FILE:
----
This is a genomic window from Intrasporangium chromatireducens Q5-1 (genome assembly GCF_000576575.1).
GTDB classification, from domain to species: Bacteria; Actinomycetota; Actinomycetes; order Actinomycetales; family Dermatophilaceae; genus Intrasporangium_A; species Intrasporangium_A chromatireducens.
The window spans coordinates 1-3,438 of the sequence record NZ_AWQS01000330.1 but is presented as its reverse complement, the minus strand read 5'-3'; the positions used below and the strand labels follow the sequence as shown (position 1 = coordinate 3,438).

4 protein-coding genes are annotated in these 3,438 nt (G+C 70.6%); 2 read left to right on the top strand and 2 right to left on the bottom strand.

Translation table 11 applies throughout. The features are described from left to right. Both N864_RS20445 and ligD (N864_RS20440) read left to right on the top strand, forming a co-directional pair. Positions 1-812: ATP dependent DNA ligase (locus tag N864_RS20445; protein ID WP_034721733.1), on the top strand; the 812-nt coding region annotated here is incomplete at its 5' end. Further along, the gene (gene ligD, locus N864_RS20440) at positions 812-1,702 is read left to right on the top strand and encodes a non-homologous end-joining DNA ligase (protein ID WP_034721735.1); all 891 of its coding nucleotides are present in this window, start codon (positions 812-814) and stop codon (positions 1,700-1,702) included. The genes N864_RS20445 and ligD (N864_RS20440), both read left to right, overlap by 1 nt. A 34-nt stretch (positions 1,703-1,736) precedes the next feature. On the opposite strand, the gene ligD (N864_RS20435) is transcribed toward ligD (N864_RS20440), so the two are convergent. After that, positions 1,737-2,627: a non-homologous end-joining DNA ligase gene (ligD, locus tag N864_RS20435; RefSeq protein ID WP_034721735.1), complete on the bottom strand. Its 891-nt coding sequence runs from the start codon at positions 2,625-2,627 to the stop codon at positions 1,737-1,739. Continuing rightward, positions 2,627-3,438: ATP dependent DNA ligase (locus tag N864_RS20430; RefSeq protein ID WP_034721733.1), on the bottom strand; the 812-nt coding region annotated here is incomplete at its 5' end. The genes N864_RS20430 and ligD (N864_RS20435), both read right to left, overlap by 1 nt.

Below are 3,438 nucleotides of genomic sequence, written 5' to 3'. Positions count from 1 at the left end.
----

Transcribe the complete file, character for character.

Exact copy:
This is a genomic window from Intrasporangium chromatireducens Q5-1 (genome assembly GCF_000576575.1).
GTDB classification, from domain to species: Bacteria; Actinomycetota; Actinomycetes; order Actinomycetales; family Dermatophilaceae; genus Intrasporangium_A; species Intrasporangium_A chromatireducens.
The window spans coordinates 1-3,438 of the sequence record NZ_AWQS01000330.1 but is presented as its reverse complement, the minus strand read 5'-3'; the positions used below and the strand labels follow the sequence as shown (position 1 = coordinate 3,438).

4 protein-coding genes are annotated in these 3,438 nt (G+C 70.6%); 2 read left to right on the top strand and 2 right to left on the bottom strand.

Translation table 11 applies throughout. The features are described from left to right. Both N864_RS20445 and ligD (N864_RS20440) read left to right on the top strand, forming a co-directional pair. Positions 1-812: ATP dependent DNA ligase (locus tag N864_RS20445; protein ID WP_034721733.1), on the top strand; the 812-nt coding region annotated here is incomplete at its 5' end. Further along, the gene (gene ligD, locus N864_RS20440) at positions 812-1,702 is read left to right on the top strand and encodes a non-homologous end-joining DNA ligase (protein ID WP_034721735.1); all 891 of its coding nucleotides are present in this window, start codon (positions 812-814) and stop codon (positions 1,700-1,702) included. The genes N864_RS20445 and ligD (N864_RS20440), both read left to right, overlap by 1 nt. A 34-nt stretch (positions 1,703-1,736) precedes the next feature. On the opposite strand, the gene ligD (N864_RS20435) is transcribed toward ligD (N864_RS20440), so the two are convergent. After that, positions 1,737-2,627: a non-homologous end-joining DNA ligase gene (ligD, locus tag N864_RS20435; RefSeq protein ID WP_034721735.1), complete on the bottom strand. Its 891-nt coding sequence runs from the start codon at positions 2,625-2,627 to the stop codon at positions 1,737-1,739. Continuing rightward, positions 2,627-3,438: ATP dependent DNA ligase (locus tag N864_RS20430; RefSeq protein ID WP_034721733.1), on the bottom strand; the 812-nt coding region annotated here is incomplete at its 5' end. The genes N864_RS20430 and ligD (N864_RS20435), both read right to left, overlap by 1 nt.

Below are 3,438 nucleotides of genomic sequence, written 5' to 3'. Positions count from 1 at the left end.